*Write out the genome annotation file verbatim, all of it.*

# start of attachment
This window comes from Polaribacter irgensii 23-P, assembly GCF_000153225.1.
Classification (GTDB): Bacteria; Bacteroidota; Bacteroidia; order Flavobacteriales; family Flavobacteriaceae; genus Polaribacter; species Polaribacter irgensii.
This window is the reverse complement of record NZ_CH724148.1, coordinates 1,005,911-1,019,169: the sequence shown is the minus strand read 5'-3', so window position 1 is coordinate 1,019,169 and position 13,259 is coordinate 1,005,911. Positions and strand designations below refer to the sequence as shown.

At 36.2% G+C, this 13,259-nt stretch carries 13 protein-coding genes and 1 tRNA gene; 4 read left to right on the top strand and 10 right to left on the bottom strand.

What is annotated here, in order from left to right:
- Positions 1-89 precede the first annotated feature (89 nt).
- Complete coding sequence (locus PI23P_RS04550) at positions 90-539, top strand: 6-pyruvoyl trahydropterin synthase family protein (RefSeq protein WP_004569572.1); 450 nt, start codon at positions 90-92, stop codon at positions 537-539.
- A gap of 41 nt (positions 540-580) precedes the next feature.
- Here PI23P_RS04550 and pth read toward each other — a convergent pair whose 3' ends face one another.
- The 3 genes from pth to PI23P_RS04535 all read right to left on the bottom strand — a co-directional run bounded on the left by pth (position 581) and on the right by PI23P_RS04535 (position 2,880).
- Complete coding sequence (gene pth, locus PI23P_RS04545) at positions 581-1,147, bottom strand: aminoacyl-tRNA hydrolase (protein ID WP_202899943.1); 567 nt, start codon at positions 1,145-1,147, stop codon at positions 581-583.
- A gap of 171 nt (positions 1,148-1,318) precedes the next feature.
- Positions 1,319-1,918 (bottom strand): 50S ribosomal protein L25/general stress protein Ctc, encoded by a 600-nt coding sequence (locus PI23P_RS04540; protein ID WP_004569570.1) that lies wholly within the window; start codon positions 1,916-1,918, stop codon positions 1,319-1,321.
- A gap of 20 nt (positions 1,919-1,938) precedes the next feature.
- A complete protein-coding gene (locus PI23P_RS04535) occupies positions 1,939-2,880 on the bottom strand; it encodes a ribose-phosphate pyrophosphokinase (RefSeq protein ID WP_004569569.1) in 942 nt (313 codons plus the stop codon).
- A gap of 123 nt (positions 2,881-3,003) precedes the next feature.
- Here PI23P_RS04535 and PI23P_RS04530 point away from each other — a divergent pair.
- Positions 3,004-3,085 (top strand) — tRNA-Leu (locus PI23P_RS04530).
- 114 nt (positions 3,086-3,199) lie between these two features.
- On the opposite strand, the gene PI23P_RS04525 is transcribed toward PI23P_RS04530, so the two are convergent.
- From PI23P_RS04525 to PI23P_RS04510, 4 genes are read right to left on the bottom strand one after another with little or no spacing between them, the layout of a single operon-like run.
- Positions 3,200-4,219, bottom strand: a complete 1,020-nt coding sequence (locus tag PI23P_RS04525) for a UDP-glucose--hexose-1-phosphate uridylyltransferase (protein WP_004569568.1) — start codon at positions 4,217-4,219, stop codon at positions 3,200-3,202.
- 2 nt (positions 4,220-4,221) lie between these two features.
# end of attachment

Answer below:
This window comes from Polaribacter irgensii 23-P, assembly GCF_000153225.1.
Classification (GTDB): Bacteria; Bacteroidota; Bacteroidia; order Flavobacteriales; family Flavobacteriaceae; genus Polaribacter; species Polaribacter irgensii.
This window is the reverse complement of record NZ_CH724148.1, coordinates 1,005,911-1,019,169: the sequence shown is the minus strand read 5'-3', so window position 1 is coordinate 1,019,169 and position 13,259 is coordinate 1,005,911. Positions and strand designations below refer to the sequence as shown.

At 36.2% G+C, this 13,259-nt stretch carries 13 protein-coding genes and 1 tRNA gene; 4 read left to right on the top strand and 10 right to left on the bottom strand.

What is annotated here, in order from left to right:
- Positions 1-89 precede the first annotated feature (89 nt).
- Complete coding sequence (locus PI23P_RS04550) at positions 90-539, top strand: 6-pyruvoyl trahydropterin synthase family protein (RefSeq protein WP_004569572.1); 450 nt, start codon at positions 90-92, stop codon at positions 537-539.
- A gap of 41 nt (positions 540-580) precedes the next feature.
- Here PI23P_RS04550 and pth read toward each other — a convergent pair whose 3' ends face one another.
- The 3 genes from pth to PI23P_RS04535 all read right to left on the bottom strand — a co-directional run bounded on the left by pth (position 581) and on the right by PI23P_RS04535 (position 2,880).
- Complete coding sequence (gene pth, locus PI23P_RS04545) at positions 581-1,147, bottom strand: aminoacyl-tRNA hydrolase (protein ID WP_202899943.1); 567 nt, start codon at positions 1,145-1,147, stop codon at positions 581-583.
- A gap of 171 nt (positions 1,148-1,318) precedes the next feature.
- Positions 1,319-1,918 (bottom strand): 50S ribosomal protein L25/general stress protein Ctc, encoded by a 600-nt coding sequence (locus PI23P_RS04540; protein ID WP_004569570.1) that lies wholly within the window; start codon positions 1,916-1,918, stop codon positions 1,319-1,321.
- A gap of 20 nt (positions 1,919-1,938) precedes the next feature.
- A complete protein-coding gene (locus PI23P_RS04535) occupies positions 1,939-2,880 on the bottom strand; it encodes a ribose-phosphate pyrophosphokinase (RefSeq protein ID WP_004569569.1) in 942 nt (313 codons plus the stop codon).
- A gap of 123 nt (positions 2,881-3,003) precedes the next feature.
- Here PI23P_RS04535 and PI23P_RS04530 point away from each other — a divergent pair.
- Positions 3,004-3,085 (top strand) — tRNA-Leu (locus PI23P_RS04530).
- 114 nt (positions 3,086-3,199) lie between these two features.
- On the opposite strand, the gene PI23P_RS04525 is transcribed toward PI23P_RS04530, so the two are convergent.
- From PI23P_RS04525 to PI23P_RS04510, 4 genes are read right to left on the bottom strand one after another with little or no spacing between them, the layout of a single operon-like run.
- Positions 3,200-4,219, bottom strand: a complete 1,020-nt coding sequence (locus tag PI23P_RS04525) for a UDP-glucose--hexose-1-phosphate uridylyltransferase (protein WP_004569568.1) — start codon at positions 4,217-4,219, stop codon at positions 3,200-3,202.
- 2 nt (positions 4,220-4,221) lie between these two features.